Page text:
The Sad Tale Of A Comedy Junkie

It is 1996. I am a young Irish stand-up comedian. The stage is not my home. It is more like a youth hostel in Wiesbaden. I never storm during my act – just lightly rain shower. I have started referring to laughs as Godot. Most evenings when I do a gig there is a lot of waiting for one.

I live in London. They say a man who grows tired of London grows tired of life.

Zzzzzzzzzzz.

Stuck in a dingy bedsit in Cockfosters and deeply depressed about my non-burgeoning career I develop a serious drugs problem – I can’t afford any.

I want them. I need them. To forget who I am. (Like all the agents I ring).

But where can I get my hands on some drugs?

Desperate to partake in this dangerous snorty needle netherworld, I start hooking up with another comedian on the circuit, the well-connected and slightly dodgy Z. (Z is not his real first initial just in case fans of Zachariah Burgess, obscure and justly neglected London- based comedian originally from Tubbercurry think I’m referring to him). Me and Z start taking E. And some blow. And some caine. Ok, initially, I don’t have the lingo down pat but almost immediately I feel a complete transformation in personality.

I imagine myself an airline pilot in a 1960’s advertisement. Airborne. Confident. In control of my own destiny.

I also start wearing a slightly silly camp white-peaked cap.

This new confidence gives me the brio to constantly harangue venue managers and wangle gigs. Suddenly, I have work lined up. Again. Now, all I have to do is be funny. Again. Forget again. Just once. Be funny once. That’s all I ask. Be funny once.

My first newly arranged gig is in a place called The Laugh-A-Go-Go in East Croydon. Since artificial stimulants have helped me in the day-to-day business of my career, I start to wonder if they may also help me in the actual execution of my career. Look at George Carlin. Lenny Bruce. Richard Pryor. Funny guys. The drugs helped open their minds to a new comedy frontier – ok with Lenny Bruce it became a sort of final frontier, and Richard Pryor had that unfortunate free- basing accident in 1982 – by this stage my lingo has become flawless – but in the greater scheme of things it did seem to clarify their artistic mission.

So the night of the gig, I decide, yes. I will, for the first time take something before going on-stage.

I drop a few E’s. On the ground. Outside the venue. They were my last E’s. I go to retrieve them up but a one-eyed, three- legged stray poodle has got to them first. He’s going to have an unforgettable night. He’ll be the funniest pooch, or feel like the funniest pooch in East Croydon – but what about me? I had to score some gear. Soon. I was on in thirty minutes.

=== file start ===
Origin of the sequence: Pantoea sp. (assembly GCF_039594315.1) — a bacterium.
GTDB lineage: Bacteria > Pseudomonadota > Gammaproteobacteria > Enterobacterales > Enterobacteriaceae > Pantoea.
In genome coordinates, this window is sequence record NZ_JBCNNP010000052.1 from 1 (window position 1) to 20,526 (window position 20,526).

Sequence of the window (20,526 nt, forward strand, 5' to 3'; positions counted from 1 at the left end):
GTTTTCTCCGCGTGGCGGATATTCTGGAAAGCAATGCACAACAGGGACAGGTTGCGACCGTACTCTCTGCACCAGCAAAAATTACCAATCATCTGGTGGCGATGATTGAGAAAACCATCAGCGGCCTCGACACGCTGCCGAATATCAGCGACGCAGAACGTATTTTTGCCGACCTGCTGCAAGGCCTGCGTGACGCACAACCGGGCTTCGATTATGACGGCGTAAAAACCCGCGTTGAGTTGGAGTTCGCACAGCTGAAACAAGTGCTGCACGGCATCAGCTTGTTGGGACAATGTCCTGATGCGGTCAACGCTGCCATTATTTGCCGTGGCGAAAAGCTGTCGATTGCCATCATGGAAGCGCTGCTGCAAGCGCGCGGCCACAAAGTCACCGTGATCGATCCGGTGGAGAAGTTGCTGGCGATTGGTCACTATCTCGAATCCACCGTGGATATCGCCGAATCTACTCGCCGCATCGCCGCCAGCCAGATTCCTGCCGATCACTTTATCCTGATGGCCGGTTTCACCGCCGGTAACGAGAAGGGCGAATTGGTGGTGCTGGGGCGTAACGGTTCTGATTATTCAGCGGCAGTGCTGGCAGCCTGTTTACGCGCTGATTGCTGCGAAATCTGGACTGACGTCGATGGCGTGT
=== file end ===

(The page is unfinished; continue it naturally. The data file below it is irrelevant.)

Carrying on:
Twenty of those minutes are spent standing at the back door of the bar, outside the Gents looking shifty, trying to attract the attention of various single men and getting punched. I come to the conclusion that this strategy isn’t working and is causing an unnecessary loss of blood.  I also decide to stop wearing that slightly silly camp white-peaked cap.

Three minutes to go. I am saved. She is pick-me-up gorgeous. An all-purpose comedy groupie with her own unique fashion sense – punk Amish. She is in love with anything to do with comedy and anybody doing comedy. She recognizes me from a photo in Time Out from 1992 and asks me do I want to do a line. In my pre -lingo days and being originally from a modestly populated town in Ireland I’d have thought she was suggesting we go steady, have a bit of relationship, maybe get married, have a couple of kids, who knows where it’ll take us, but in my new found level of narcotics sophistication I know exactly what she means.

We retire to the Ladies. She locks the door of the cubicle. She puts a line of cocaine on the rim of the loo. This is seedy, authentic, on-the-edge living.

But not very hygienic.

She snorts a line. She arranges one for me. Suddenly I hear the MC announce my name. I have to go. I half-snort some of the powder, get up, unlock the cubicle and somehow find myself on stage. I open my mouth. I sound like the electronically altered voice of a former satanic cult member on one of those television documentaries. After two minutes I realize the drugs aren’t opening any new comedy frontier. It is the same old comedy frontier. Only much less coherent.

And over the next excruciating fifteen minutes I don’t hear the sound of one Godot.

Main image via lipmag.com
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